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9 Things Attracting Snakes to Your Basement

If you want to avoid an encounter with one of these reptiles, here's what you need to know.

Basements seem to be a never-ending source of problems, from leaky boilers to persistent mildew. However, there's one unexpected issue you may find yourself encountering, especially as the summer comes to a close—a visit from a snake.

"Basements can offer a safe haven for snakes. They provide dark, cool, and quiet spaces that can mimic the underground burrows snakes are fond of in the wild," says A.H. David, a snake expert and founder of Pest Control Weekly. "This is especially likely if the basement is rarely disturbed."

Read on to discover what pest control experts say could be attracting snakes to your basement and how to prevent these critters from shacking up in your home.

RELATED: 8 Things in Your Yard That Are Attracting Snakes to Your Home.

9 Things That Attract Snakes to Your Basement

1. Wood piles

firewood pile in basement next to furnace
Shutterstock/Benedek Alpar

While keeping your firewood in your basement may help clear space in your living room, doing so can also make that subterranean space more attractive to snakes.

"A small stack is enough for snakes to get attracted as it offers some cool and dark places to get cozy," says Ethan Howell, co-owner of Florida Environmental Pest Management.

2. Blankets

snake hiding in pile of towels or blankets
Shutterstock/Billy F Blume Jr

You're not the only one who's eager to curl up under a warm blanket when the temperature dips—snakes may be seeking similar comfort in your basement.

"If you have blankets or rags in open containers, you're providing the perfect warm and cuddly environment for a snake to make their home," explains Eric Hoffer, owner of Hoffer Pest Solutions in Florida.

RELATED: 8 Plants That Will Keep Snakes Out of Your Yard, According to Pest Experts.

3. Stagnant water

puddle of water in the corner of a basement

That leak in your basement is doing more than putting you at risk for a mold problem.

"Snakes love moisture and if your basement has a steady supply of water or has stagnant water, it would be a conducive hideout for them," explains entomologist Ryan Smith, owner of Ant and Garden Organic Pest Control in Oregon.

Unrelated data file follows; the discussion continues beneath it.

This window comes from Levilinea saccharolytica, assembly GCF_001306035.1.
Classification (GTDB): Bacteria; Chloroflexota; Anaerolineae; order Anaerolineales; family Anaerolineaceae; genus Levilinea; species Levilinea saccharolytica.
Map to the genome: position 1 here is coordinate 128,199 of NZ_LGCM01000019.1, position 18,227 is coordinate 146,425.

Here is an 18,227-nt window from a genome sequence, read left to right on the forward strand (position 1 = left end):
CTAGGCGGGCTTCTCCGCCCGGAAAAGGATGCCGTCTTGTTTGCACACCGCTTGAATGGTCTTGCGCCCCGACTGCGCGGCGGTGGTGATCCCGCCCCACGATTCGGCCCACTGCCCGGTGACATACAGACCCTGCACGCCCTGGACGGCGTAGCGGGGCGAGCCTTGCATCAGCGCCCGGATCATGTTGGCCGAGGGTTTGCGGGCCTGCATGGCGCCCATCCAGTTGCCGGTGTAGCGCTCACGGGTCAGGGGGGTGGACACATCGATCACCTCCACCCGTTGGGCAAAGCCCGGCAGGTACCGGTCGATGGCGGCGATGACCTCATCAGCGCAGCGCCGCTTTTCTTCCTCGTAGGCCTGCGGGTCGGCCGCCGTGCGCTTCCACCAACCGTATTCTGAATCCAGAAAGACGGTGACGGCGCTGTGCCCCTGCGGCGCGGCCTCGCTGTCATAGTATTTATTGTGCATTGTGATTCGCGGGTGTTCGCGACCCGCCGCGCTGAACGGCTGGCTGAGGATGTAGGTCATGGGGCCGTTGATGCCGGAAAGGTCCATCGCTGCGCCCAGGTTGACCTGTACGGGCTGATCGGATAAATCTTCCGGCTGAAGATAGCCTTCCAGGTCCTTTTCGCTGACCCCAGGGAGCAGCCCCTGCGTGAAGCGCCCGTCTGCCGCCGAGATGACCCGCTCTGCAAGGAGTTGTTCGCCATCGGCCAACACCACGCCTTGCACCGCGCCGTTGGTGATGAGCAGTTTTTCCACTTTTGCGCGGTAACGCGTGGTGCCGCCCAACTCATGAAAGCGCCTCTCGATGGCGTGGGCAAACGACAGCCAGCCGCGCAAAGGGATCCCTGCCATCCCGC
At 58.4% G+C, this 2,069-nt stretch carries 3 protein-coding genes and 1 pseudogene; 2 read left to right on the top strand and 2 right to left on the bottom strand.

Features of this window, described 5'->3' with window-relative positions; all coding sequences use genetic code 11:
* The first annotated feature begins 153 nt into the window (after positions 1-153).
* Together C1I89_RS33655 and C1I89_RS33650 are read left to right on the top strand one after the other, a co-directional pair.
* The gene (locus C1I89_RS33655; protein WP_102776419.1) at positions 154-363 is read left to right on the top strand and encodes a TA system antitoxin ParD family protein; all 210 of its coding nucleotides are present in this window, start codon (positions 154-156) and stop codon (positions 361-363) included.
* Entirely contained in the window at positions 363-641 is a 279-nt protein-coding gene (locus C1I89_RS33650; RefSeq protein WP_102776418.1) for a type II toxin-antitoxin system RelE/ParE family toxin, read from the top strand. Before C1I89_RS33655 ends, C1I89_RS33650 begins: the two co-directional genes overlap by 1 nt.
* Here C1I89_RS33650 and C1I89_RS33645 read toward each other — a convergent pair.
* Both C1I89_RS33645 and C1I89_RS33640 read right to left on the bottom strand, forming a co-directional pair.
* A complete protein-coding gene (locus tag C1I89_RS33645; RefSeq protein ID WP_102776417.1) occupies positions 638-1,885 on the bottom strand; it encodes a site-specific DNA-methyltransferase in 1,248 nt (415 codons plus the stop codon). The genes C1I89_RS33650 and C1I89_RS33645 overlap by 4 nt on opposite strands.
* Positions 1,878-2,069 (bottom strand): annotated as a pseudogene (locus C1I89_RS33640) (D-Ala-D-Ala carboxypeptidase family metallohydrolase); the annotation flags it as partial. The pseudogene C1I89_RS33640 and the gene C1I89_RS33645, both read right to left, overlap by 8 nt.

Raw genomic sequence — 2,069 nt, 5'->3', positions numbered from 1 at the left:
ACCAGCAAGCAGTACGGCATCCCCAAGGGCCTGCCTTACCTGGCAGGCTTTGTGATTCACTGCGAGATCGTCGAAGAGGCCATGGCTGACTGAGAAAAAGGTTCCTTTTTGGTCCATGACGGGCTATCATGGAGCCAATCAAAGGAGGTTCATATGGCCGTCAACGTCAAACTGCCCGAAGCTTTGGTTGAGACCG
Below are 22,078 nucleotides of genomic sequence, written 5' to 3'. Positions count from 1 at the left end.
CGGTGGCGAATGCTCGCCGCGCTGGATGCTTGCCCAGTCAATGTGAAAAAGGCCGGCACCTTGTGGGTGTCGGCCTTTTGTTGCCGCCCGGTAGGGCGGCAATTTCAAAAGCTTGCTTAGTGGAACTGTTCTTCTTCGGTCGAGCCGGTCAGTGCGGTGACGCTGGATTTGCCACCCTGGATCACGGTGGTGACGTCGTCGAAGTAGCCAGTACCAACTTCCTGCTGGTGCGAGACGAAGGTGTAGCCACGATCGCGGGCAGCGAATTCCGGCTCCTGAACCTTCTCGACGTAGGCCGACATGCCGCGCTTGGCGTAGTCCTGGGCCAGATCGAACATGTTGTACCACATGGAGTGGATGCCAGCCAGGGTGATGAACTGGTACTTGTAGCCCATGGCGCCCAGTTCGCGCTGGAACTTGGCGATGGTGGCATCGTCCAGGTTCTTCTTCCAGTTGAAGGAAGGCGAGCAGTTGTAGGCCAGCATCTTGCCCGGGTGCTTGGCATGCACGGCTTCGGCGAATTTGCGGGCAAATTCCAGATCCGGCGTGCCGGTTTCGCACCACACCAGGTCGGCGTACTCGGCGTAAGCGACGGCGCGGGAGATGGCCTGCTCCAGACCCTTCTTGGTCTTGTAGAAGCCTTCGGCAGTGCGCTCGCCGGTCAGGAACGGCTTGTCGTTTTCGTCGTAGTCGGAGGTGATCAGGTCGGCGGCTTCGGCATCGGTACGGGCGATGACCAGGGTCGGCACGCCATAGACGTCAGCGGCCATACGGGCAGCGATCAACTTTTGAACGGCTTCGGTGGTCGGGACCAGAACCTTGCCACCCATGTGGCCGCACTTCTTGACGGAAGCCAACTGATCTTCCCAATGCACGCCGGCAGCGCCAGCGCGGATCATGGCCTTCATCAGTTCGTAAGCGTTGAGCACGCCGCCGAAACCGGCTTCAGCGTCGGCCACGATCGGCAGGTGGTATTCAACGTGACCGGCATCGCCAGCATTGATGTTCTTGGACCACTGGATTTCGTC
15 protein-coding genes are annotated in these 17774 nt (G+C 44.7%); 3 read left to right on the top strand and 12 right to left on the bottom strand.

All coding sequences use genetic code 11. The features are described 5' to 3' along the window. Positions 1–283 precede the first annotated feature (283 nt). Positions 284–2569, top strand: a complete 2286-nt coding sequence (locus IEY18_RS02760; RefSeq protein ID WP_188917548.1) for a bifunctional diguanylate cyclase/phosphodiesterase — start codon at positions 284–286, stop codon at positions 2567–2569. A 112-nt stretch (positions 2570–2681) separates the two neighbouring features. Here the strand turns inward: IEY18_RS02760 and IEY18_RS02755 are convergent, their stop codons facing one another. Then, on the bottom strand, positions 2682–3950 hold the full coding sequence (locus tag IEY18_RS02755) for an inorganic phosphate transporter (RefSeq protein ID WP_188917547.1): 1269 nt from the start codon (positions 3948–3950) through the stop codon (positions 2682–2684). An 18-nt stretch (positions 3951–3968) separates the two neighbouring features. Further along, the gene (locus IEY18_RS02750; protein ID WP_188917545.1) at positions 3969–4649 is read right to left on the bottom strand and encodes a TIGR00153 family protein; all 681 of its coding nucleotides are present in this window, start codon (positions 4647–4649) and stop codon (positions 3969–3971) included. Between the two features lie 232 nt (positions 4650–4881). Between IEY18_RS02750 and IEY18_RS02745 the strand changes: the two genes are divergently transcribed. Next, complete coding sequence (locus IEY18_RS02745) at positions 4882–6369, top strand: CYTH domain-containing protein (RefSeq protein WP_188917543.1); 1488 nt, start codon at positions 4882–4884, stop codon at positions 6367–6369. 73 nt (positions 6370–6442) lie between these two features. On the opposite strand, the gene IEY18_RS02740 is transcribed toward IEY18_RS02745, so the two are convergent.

David also points out that something as simple as condensation can attract snakes.

4. Clutter

A cluttered closet with boxes and clothes

If you want to keep snakes from taking up residence in your home, cleaning up the clutter in your basement is a good place to start.

"Snakes will be attracted to your basement if it offers protection," says Smith. "A messy basement provides exactly that, so you can help ward off these creeps by getting rid of junk and clutter."

RELATED: 4 Scents That Attract Snakes to Your Yard, Experts Say.

5. Humidity and heat

hand cleaning a damp basement window with a cloth

"Snakes are cold-blooded and regulate their body temperature using the environment," notes David. "During cooler months, they may seek out warm places to help with their metabolic processes, and a heated basement can be an attractive spot."

"This can often be near a heat source, so areas such as near water heaters [and] laundry pipes," Daren Horton of Gecko Pest Control, previously told Best Life.

Jeff Neal, founder of Critter Depot, says you'll also want "to keep humidity levels low" to deter snakes. If you have a moisture and heat issue in the basement, you may want to invest in a dehumidifier.

6. Rodents

mouse climbing on an electrical cable

If you want to keep snakes out of your basement, addressing any existing pest problems in your space is a good place to start.

"Snakes are excellent at controlling rodent and insect populations," explains David. "If your basement has a problem with rats, mice, or large insects, snakes might be drawn to the easy meal."

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7. Unsealed entry points

snake entering home through crack in the wall

While that gapping siding or space under your basement door may seem small, it probably offers more than enough room for a snake to get inside.

"If there are cracks, holes, or unsealed vents/windows in the foundation or walls of your basement, snakes may use these as entry points," says David.

Andrew Christopher, owner of Western Mass Wildlife Removal, adds that "leaky or open windows, rotted sills, and drafty bulkheads" are other common entry points.

8. Outdoor landscaping

A garter snake hiding in grass
Shutterstock / R Millen

What's immediately outside your basement could be bringing snakes to the area even before they've found a way in.

"If the area surrounding your home is ideal for snakes (e.g., tall grass, heaps of firewood, piles of rocks, gardens), it's more likely they will come across your basement as a potential dwelling place," says David.

9. Furniture

Snake in the house

There's a good chance you've stashed some old furniture in your basement, and this could be enticing snakes.

"This is a classic snake hiding spot," Jennifer Mecham, a snake expert and writer with, previously told Best Life. "Snakes love to curl up in dark, out-of-the-way places, and your couch or standing wardrobe is the perfect place for them to do just that."

Sarah Crow
Sarah Crow is a senior editor at Eat This, Not That!, where she focuses on celebrity news and health coverage. Read more
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